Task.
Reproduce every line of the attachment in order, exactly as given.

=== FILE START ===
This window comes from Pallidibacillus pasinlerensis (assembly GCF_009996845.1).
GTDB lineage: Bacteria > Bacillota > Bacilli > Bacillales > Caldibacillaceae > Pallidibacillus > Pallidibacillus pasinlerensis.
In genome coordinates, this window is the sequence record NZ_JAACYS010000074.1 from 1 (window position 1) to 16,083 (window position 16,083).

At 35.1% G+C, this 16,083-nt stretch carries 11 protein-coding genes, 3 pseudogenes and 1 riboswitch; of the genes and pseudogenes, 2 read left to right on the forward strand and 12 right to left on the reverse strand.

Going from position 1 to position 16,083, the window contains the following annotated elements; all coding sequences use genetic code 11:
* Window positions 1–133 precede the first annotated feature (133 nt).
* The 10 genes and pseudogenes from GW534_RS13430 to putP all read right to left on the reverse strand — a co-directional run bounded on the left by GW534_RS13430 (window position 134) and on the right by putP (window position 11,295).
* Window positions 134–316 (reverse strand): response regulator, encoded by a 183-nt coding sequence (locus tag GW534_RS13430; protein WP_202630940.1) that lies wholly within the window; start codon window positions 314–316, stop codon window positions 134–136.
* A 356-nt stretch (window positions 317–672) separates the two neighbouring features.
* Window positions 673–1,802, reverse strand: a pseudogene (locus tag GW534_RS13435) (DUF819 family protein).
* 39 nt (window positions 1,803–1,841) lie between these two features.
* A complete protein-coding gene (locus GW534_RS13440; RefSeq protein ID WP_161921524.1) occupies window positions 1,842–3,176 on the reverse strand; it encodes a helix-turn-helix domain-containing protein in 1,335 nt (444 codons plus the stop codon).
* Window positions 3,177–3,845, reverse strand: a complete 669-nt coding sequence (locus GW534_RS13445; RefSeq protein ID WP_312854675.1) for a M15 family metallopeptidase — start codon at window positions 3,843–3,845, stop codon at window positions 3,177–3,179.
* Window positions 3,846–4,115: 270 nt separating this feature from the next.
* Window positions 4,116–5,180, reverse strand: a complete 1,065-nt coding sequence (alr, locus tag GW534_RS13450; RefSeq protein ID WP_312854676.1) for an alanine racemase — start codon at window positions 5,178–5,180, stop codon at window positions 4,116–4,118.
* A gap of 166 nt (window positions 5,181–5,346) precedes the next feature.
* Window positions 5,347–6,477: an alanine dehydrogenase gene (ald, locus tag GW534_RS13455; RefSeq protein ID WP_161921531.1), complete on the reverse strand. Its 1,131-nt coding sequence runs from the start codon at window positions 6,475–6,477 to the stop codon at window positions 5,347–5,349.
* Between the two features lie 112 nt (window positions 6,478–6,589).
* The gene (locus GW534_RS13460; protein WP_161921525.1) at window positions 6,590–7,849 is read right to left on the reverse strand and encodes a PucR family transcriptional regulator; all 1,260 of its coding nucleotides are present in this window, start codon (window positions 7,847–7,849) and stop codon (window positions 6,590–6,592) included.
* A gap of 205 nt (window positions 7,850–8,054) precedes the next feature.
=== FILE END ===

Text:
This window comes from Pallidibacillus pasinlerensis (assembly GCF_009996845.1).
GTDB lineage: Bacteria > Bacillota > Bacilli > Bacillales > Caldibacillaceae > Pallidibacillus > Pallidibacillus pasinlerensis.
In genome coordinates, this window is the sequence record NZ_JAACYS010000074.1 from 1 (window position 1) to 16,083 (window position 16,083).

At 35.1% G+C, this 16,083-nt stretch carries 11 protein-coding genes, 3 pseudogenes and 1 riboswitch; of the genes and pseudogenes, 2 read left to right on the forward strand and 12 right to left on the reverse strand.

Going from position 1 to position 16,083, the window contains the following annotated elements; all coding sequences use genetic code 11:
* Window positions 1–133 precede the first annotated feature (133 nt).
* The 10 genes and pseudogenes from GW534_RS13430 to putP all read right to left on the reverse strand — a co-directional run bounded on the left by GW534_RS13430 (window position 134) and on the right by putP (window position 11,295).
* Window positions 134–316 (reverse strand): response regulator, encoded by a 183-nt coding sequence (locus tag GW534_RS13430; protein WP_202630940.1) that lies wholly within the window; start codon window positions 314–316, stop codon window positions 134–136.
* A 356-nt stretch (window positions 317–672) separates the two neighbouring features.
* Window positions 673–1,802, reverse strand: a pseudogene (locus tag GW534_RS13435) (DUF819 family protein).
* 39 nt (window positions 1,803–1,841) lie between these two features.
* A complete protein-coding gene (locus GW534_RS13440; RefSeq protein ID WP_161921524.1) occupies window positions 1,842–3,176 on the reverse strand; it encodes a helix-turn-helix domain-containing protein in 1,335 nt (444 codons plus the stop codon).
* Window positions 3,177–3,845, reverse strand: a complete 669-nt coding sequence (locus GW534_RS13445; RefSeq protein ID WP_312854675.1) for a M15 family metallopeptidase — start codon at window positions 3,843–3,845, stop codon at window positions 3,177–3,179.
* Window positions 3,846–4,115: 270 nt separating this feature from the next.
* Window positions 4,116–5,180, reverse strand: a complete 1,065-nt coding sequence (alr, locus tag GW534_RS13450; RefSeq protein ID WP_312854676.1) for an alanine racemase — start codon at window positions 5,178–5,180, stop codon at window positions 4,116–4,118.
* A gap of 166 nt (window positions 5,181–5,346) precedes the next feature.
* Window positions 5,347–6,477: an alanine dehydrogenase gene (ald, locus tag GW534_RS13455; RefSeq protein ID WP_161921531.1), complete on the reverse strand. Its 1,131-nt coding sequence runs from the start codon at window positions 6,475–6,477 to the stop codon at window positions 5,347–5,349.
* Between the two features lie 112 nt (window positions 6,478–6,589).
* The gene (locus GW534_RS13460; protein WP_161921525.1) at window positions 6,590–7,849 is read right to left on the reverse strand and encodes a PucR family transcriptional regulator; all 1,260 of its coding nucleotides are present in this window, start codon (window positions 7,847–7,849) and stop codon (window positions 6,590–6,592) included.
* A gap of 205 nt (window positions 7,850–8,054) precedes the next feature.